Biden’s Record Fighting Fraud Against the Government

That said, President Biden’s record on FCA policy portends a potential increase in government interventions into FCA qui tam actions, and perhaps a consequent increase in total FCA recoveries. When Biden was a Senator, he supported the 1986 amendments strengthening the FCA, speaking about the need for bi-partisan support of measures fighting fraud against the government. 

As Vice President, Biden oversaw the implementation of the 2009 Recovery Act, which distributed over $800 billion for economic recovery after the 2008 financial crisis. While overseeing the Act’s implementation, Biden emphasized the importance of strong oversight to avoid potential instances of fraud against the government. His efforts were successful, with only 0.2% of the funds implicated in cases of potential fraud. During his tenure as Vice President, Biden also headed the Government Accountability and Transparency Board, created in 2011 to target waste and fraud against the government.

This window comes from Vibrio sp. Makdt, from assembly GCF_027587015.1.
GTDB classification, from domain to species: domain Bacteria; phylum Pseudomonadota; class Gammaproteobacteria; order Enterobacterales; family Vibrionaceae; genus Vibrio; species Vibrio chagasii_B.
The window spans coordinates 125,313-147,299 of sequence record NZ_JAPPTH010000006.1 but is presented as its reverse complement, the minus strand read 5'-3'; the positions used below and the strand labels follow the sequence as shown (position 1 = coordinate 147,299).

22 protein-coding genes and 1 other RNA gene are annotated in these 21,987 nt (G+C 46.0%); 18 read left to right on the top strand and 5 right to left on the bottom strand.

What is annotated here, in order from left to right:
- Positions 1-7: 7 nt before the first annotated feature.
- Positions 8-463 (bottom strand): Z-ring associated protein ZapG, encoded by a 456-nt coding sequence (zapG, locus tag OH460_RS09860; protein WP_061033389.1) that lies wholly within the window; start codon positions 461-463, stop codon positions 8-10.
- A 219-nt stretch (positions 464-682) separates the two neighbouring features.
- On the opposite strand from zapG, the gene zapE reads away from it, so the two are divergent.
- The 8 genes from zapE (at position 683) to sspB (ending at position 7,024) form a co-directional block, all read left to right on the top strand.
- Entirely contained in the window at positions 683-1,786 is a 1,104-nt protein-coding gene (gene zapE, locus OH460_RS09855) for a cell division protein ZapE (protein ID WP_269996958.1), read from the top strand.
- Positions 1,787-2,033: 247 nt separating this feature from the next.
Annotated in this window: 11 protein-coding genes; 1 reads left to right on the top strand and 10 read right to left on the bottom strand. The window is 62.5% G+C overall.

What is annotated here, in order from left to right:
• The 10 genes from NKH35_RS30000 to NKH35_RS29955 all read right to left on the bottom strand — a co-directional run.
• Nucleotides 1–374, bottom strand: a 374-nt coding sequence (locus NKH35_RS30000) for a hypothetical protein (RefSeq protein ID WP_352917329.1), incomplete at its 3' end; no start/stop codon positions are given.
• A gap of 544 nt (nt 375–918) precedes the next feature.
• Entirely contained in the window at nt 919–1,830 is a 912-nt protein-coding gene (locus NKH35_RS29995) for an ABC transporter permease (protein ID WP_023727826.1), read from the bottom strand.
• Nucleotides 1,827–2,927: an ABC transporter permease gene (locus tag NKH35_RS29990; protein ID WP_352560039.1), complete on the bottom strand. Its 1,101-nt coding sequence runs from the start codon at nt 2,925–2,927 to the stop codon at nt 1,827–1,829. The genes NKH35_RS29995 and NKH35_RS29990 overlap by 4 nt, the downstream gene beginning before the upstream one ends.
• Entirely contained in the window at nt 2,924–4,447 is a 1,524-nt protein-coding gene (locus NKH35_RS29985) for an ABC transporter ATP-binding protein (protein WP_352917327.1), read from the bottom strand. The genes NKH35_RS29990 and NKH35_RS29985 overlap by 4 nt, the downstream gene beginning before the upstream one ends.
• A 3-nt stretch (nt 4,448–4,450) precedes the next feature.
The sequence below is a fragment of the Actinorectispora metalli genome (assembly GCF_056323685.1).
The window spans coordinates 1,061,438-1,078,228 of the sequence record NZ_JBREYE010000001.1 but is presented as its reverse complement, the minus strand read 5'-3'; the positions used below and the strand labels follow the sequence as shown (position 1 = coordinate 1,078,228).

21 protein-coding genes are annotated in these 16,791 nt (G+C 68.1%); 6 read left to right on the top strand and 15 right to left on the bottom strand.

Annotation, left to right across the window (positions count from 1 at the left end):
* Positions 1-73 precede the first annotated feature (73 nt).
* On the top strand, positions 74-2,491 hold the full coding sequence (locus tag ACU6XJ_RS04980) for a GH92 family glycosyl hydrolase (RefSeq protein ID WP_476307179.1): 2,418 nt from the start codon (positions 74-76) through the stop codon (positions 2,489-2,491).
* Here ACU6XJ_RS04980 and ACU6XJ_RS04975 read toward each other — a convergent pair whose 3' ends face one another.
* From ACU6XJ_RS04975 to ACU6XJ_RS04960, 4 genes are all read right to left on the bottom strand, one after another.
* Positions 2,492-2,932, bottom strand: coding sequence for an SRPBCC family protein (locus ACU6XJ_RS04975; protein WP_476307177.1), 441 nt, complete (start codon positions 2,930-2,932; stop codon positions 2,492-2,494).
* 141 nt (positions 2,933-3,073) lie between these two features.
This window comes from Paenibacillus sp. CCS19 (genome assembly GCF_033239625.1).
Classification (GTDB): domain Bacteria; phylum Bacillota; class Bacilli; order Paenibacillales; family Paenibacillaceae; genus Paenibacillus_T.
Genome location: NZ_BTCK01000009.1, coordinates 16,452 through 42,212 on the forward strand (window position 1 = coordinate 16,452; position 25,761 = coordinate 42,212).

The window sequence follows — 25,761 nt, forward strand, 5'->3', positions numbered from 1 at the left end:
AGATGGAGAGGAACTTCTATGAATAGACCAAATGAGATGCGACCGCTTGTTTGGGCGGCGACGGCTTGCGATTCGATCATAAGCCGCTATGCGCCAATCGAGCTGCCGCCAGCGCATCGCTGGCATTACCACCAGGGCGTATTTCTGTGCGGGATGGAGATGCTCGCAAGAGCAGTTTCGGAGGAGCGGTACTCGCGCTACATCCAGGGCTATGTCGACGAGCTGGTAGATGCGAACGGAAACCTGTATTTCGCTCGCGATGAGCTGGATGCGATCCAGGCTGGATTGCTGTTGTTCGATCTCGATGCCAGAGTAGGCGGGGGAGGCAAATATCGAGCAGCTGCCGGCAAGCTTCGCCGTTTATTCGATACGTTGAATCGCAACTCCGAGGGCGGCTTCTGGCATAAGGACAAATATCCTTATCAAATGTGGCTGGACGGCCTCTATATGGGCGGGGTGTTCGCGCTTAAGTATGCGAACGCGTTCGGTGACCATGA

The Justice Department’s FCA Enforcement Priorities

President Biden’s Justice Department has already outlined areas in which they intend to prioritize FCA enforcement. In February of 2021, Acting Assistant Attorney General Brian Boynton described the Department’s top six priorities for upcoming FCA enforcement, listing the following:

  • Pandemic-Related Fraud
  • Opioids
  • Fraud Targeting Seniors
  • Electronic Health Records (EHR)
  • Telehealth
  • Cybersecurity